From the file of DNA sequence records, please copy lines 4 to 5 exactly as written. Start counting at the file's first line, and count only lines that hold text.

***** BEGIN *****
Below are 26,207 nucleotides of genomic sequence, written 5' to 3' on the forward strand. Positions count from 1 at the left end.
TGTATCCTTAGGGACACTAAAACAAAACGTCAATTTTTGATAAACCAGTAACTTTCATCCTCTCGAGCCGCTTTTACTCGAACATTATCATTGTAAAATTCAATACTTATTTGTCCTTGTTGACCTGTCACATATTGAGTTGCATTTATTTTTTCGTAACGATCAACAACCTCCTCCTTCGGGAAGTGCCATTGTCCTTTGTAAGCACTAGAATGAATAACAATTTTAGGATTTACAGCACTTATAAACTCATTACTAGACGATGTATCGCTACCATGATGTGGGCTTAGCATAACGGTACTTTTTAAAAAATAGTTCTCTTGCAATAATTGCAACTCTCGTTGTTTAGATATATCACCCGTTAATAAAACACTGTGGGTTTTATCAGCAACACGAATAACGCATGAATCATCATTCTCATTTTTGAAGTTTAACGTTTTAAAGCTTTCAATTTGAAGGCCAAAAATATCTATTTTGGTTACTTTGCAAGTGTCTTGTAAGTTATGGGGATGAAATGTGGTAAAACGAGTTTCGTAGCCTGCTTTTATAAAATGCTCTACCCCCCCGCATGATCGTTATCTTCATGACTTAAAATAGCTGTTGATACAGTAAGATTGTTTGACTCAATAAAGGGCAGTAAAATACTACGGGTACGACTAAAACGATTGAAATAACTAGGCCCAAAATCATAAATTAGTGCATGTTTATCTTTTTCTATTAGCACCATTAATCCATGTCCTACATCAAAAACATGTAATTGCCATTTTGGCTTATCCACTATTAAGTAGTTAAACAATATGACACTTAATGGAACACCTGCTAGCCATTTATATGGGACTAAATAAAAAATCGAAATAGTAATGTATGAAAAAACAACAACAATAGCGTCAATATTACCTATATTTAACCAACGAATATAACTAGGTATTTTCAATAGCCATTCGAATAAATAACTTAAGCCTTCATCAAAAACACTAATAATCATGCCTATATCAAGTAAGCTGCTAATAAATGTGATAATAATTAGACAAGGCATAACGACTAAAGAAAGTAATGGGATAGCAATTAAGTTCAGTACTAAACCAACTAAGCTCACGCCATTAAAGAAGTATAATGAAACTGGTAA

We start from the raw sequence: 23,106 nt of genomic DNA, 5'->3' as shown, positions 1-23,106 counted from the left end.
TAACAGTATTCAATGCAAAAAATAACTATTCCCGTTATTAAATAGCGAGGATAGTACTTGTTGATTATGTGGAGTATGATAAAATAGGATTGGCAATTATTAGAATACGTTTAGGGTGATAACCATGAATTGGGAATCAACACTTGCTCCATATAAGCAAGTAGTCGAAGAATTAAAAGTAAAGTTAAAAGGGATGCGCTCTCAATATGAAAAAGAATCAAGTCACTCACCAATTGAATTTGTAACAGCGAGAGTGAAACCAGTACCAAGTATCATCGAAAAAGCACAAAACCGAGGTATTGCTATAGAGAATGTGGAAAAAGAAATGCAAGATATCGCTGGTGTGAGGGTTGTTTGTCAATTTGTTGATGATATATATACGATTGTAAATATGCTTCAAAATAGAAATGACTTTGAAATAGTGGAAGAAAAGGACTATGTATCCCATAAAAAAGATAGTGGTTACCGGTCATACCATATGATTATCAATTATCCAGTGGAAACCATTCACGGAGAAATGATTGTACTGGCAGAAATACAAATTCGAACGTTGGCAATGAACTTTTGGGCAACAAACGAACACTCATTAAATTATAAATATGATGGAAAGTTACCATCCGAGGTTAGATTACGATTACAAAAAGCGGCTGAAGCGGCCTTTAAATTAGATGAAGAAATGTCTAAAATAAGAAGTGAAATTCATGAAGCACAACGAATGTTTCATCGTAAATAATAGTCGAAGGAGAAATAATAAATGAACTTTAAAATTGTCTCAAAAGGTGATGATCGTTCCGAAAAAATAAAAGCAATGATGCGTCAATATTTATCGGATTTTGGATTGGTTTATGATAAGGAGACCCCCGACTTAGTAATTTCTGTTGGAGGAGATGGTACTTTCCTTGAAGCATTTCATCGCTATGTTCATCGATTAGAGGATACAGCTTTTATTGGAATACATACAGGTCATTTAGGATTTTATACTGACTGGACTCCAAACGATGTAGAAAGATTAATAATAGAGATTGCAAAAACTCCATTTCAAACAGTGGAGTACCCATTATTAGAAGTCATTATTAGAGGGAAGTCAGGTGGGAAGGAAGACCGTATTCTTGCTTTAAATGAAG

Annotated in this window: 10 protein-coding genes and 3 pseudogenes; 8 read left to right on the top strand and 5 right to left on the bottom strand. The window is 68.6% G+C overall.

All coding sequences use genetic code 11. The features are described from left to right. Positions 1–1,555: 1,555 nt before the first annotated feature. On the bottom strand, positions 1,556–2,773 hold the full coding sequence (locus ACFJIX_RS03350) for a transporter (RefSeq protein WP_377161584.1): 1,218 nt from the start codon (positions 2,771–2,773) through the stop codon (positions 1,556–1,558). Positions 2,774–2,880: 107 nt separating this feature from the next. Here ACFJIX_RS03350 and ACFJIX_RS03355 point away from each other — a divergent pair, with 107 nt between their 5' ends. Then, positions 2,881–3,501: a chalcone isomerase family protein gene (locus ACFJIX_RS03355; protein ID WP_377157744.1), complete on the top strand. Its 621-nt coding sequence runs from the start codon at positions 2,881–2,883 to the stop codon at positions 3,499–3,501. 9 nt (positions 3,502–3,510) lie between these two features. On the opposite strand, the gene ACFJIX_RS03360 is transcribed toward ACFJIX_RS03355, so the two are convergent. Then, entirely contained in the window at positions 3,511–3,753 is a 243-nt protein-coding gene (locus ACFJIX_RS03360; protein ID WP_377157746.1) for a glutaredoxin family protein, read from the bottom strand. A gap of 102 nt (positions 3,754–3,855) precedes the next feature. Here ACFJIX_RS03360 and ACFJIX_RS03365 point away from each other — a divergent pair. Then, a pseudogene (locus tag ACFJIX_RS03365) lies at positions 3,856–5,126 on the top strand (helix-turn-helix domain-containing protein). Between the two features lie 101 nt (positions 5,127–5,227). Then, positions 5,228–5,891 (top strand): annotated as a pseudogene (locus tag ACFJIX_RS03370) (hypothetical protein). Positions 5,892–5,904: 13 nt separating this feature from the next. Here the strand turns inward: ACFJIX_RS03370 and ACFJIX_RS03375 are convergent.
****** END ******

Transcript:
TAACAGTATTCAATGCAAAAAATAACTATTCCCGTTATTAAATAGCGAGGATAGTACTTGTTGATTATGTGGAGTATGATAAAATAGGATTGGCAATTATTAGAATACGTTTAGGGTGATAACCATGAATTGGGAATCAACACTTGCTCCATATAAGCAAGTAGTCGAAGAATTAAAAGTAAAGTTAAAAGGGATGCGCTCTCAATATGAAAAAGAATCAAGTCACTCACCAATTGAATTTGTAACAGCGAGAGTGAAACCAGTACCAAGTATCATCGAAAAAGCACAAAACCGAGGTATTGCTATAGAGAATGTGGAAAAAGAAATGCAAGATATCGCTGGTGTGAGGGTTGTTTGTCAATTTGTTGATGATATATATACGATTGTAAATATGCTTCAAAATAGAAATGACTTTGAAATAGTGGAAGAAAAGGACTATGTATCCCATAAAAAAGATAGTGGTTACCGGTCATACCATATGATTATCAATTATCCAGTGGAAACCATTCACGGAGAAATGATTGTACTGGCAGAAATACAAATTCGAACGTTGGCAATGAACTTTTGGGCAACAAACGAACACTCATTAAATTATAAATATGATGGAAAGTTACCATCCGAGGTTAGATTACGATTACAAAAAGCGGCTGAAGCGGCCTTTAAATTAGATGAAGAAATGTCTAAAATAAGAAGTGAAATTCATGAAGCACAACGAATGTTTCATCGTAAATAATAGTCGAAGGAGAAATAATAAATGAACTTTAAAATTGTCTCAAAAGGTGATGATCGTTCCGAAAAAATAAAAGCAATGATGCGTCAATATTTATCGGATTTTGGATTGGTTTATGATAAGGAGACCCCCGACTTAGTAATTTCTGTTGGAGGAGATGGTACTTTCCTTGAAGCATTTCATCGCTATGTTCATCGATTAGAGGATACAGCTTTTATTGGAATACATACAGGTCATTTAGGATTTTATACTGACTGGACTCCAAACGATGTAGAAAGATTAATAATAGAGATTGCAAAAACTCCATTTCAAACAGTGGAGTACCCATTATTAGAAGTCATTATTAGAGGGAAGTCAGGTGGGAAGGAAGACCGTATTCTTGCTTTAAATGAAG

Annotated in this window: 10 protein-coding genes and 3 pseudogenes; 8 read left to right on the top strand and 5 right to left on the bottom strand. The window is 68.6% G+C overall.